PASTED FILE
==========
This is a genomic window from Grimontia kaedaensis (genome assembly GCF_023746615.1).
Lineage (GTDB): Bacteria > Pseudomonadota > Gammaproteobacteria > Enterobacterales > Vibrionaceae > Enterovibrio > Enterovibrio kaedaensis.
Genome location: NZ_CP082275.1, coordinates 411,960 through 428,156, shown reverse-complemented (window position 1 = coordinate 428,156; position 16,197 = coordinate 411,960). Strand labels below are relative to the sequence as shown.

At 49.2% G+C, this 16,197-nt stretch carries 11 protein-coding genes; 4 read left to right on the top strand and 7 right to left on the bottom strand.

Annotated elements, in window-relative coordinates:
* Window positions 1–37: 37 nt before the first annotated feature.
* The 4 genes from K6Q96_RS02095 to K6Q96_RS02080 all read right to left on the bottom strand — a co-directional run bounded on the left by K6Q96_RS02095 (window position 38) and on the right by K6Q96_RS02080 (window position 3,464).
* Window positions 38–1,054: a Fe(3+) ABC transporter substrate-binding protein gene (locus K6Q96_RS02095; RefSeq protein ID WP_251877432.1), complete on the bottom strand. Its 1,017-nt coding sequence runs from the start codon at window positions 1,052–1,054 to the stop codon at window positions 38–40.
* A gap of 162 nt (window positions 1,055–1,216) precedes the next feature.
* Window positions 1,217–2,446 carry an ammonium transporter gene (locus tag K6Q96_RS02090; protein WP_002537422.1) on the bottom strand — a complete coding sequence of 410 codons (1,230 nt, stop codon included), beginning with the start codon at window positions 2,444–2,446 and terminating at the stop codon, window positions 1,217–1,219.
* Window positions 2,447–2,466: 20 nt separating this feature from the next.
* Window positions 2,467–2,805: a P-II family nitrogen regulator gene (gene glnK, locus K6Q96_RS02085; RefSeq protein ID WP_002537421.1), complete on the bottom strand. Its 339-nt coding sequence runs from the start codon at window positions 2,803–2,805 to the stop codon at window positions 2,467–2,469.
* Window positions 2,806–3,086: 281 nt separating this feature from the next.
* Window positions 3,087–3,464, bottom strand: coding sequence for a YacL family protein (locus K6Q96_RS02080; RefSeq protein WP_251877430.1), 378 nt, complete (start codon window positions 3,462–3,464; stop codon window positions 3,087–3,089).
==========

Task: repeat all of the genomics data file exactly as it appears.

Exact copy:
This is a genomic window from Grimontia kaedaensis (genome assembly GCF_023746615.1).
Lineage (GTDB): Bacteria > Pseudomonadota > Gammaproteobacteria > Enterobacterales > Vibrionaceae > Enterovibrio > Enterovibrio kaedaensis.
Genome location: NZ_CP082275.1, coordinates 411,960 through 428,156, shown reverse-complemented (window position 1 = coordinate 428,156; position 16,197 = coordinate 411,960). Strand labels below are relative to the sequence as shown.

At 49.2% G+C, this 16,197-nt stretch carries 11 protein-coding genes; 4 read left to right on the top strand and 7 right to left on the bottom strand.

Annotated elements, in window-relative coordinates:
* Window positions 1–37: 37 nt before the first annotated feature.
* The 4 genes from K6Q96_RS02095 to K6Q96_RS02080 all read right to left on the bottom strand — a co-directional run bounded on the left by K6Q96_RS02095 (window position 38) and on the right by K6Q96_RS02080 (window position 3,464).
* Window positions 38–1,054: a Fe(3+) ABC transporter substrate-binding protein gene (locus K6Q96_RS02095; RefSeq protein ID WP_251877432.1), complete on the bottom strand. Its 1,017-nt coding sequence runs from the start codon at window positions 1,052–1,054 to the stop codon at window positions 38–40.
* A gap of 162 nt (window positions 1,055–1,216) precedes the next feature.
* Window positions 1,217–2,446 carry an ammonium transporter gene (locus tag K6Q96_RS02090; protein WP_002537422.1) on the bottom strand — a complete coding sequence of 410 codons (1,230 nt, stop codon included), beginning with the start codon at window positions 2,444–2,446 and terminating at the stop codon, window positions 1,217–1,219.
* Window positions 2,447–2,466: 20 nt separating this feature from the next.
* Window positions 2,467–2,805: a P-II family nitrogen regulator gene (gene glnK, locus K6Q96_RS02085; RefSeq protein ID WP_002537421.1), complete on the bottom strand. Its 339-nt coding sequence runs from the start codon at window positions 2,803–2,805 to the stop codon at window positions 2,467–2,469.
* Window positions 2,806–3,086: 281 nt separating this feature from the next.
* Window positions 3,087–3,464, bottom strand: coding sequence for a YacL family protein (locus K6Q96_RS02080; RefSeq protein WP_251877430.1), 378 nt, complete (start codon window positions 3,462–3,464; stop codon window positions 3,087–3,089).